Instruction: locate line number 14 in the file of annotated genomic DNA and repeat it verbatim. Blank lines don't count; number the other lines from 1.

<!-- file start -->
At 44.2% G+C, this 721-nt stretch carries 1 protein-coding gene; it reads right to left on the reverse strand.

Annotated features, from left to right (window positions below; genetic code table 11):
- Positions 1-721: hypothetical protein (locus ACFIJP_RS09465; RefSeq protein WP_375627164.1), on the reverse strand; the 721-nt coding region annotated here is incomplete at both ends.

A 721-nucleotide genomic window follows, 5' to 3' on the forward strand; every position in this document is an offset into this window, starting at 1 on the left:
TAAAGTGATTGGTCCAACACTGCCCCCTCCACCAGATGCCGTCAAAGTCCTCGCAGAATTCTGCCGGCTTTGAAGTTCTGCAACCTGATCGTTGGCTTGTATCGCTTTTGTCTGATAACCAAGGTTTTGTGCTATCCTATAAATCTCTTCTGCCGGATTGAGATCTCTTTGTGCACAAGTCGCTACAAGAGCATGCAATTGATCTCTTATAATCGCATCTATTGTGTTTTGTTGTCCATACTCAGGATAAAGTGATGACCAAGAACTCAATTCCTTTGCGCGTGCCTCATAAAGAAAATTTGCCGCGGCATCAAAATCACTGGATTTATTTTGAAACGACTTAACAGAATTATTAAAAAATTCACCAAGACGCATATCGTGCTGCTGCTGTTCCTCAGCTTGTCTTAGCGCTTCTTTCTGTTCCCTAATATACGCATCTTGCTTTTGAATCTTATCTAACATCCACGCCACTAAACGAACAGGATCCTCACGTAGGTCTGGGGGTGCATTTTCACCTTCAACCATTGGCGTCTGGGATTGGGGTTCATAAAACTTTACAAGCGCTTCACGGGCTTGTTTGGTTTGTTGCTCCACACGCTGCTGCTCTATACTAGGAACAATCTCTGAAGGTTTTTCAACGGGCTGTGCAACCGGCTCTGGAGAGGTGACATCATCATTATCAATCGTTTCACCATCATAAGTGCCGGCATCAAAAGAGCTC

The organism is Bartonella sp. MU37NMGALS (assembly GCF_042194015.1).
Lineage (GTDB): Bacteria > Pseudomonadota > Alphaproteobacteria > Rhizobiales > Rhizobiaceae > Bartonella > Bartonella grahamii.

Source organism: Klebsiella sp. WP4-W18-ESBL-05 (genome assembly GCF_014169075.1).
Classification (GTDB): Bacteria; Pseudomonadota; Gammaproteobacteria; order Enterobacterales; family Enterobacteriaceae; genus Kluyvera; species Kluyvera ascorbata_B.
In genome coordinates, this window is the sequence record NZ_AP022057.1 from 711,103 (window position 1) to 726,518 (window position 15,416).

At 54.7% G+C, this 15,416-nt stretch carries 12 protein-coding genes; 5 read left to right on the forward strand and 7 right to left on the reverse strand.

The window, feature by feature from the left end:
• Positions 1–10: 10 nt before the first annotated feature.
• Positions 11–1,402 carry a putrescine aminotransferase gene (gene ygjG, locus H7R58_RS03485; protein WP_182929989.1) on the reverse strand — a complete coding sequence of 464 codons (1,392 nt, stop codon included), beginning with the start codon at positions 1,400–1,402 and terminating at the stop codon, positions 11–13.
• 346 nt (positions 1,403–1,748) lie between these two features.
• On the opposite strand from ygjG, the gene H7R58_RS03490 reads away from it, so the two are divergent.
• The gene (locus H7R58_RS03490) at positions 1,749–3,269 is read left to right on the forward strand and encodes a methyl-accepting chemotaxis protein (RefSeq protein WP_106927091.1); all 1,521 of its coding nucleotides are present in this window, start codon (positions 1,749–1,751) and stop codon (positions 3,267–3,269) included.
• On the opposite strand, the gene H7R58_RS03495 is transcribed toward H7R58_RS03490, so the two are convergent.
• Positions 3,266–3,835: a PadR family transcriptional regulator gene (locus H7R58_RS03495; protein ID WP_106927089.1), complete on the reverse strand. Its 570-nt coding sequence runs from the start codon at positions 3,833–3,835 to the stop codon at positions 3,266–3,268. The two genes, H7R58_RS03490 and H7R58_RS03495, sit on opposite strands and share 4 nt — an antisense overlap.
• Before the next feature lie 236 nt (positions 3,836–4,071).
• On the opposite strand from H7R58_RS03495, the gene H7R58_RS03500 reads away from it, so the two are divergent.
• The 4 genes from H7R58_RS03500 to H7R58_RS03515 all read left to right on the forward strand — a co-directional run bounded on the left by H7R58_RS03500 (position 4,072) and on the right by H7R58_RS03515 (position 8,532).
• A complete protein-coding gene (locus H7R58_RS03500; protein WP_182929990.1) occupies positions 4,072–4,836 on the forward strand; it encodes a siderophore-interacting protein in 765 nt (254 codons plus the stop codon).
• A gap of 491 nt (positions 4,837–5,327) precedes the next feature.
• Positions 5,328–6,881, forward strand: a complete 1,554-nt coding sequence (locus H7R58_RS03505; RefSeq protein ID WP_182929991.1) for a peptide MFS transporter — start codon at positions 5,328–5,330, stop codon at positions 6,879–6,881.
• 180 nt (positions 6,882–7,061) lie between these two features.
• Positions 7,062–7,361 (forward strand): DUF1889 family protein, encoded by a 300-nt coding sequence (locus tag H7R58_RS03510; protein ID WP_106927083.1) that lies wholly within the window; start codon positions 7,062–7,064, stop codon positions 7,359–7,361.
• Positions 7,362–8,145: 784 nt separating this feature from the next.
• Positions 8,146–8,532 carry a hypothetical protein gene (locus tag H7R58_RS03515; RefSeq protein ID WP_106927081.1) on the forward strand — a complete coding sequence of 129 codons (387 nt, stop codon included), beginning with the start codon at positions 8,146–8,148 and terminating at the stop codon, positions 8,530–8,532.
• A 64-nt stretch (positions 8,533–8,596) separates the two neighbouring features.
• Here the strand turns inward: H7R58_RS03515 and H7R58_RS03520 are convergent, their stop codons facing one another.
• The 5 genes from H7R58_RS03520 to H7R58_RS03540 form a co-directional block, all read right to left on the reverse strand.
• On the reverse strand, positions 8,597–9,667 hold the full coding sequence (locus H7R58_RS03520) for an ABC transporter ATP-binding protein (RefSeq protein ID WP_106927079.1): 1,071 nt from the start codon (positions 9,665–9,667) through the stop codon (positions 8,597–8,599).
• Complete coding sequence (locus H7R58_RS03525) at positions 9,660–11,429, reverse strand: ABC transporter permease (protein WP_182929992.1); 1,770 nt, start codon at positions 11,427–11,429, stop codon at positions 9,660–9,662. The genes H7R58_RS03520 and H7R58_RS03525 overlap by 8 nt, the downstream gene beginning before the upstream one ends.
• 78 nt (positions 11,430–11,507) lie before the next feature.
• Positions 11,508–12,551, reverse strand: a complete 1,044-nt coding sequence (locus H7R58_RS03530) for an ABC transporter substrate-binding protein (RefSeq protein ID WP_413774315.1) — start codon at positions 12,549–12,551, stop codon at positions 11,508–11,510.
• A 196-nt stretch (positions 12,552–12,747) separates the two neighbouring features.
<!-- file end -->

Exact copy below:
• Positions 11–1,402 carry a putrescine aminotransferase gene (gene ygjG, locus H7R58_RS03485; protein WP_182929989.1) on the reverse strand — a complete coding sequence of 464 codons (1,392 nt, stop codon included), beginning with the start codon at positions 1,400–1,402 and terminating at the stop codon, positions 11–13.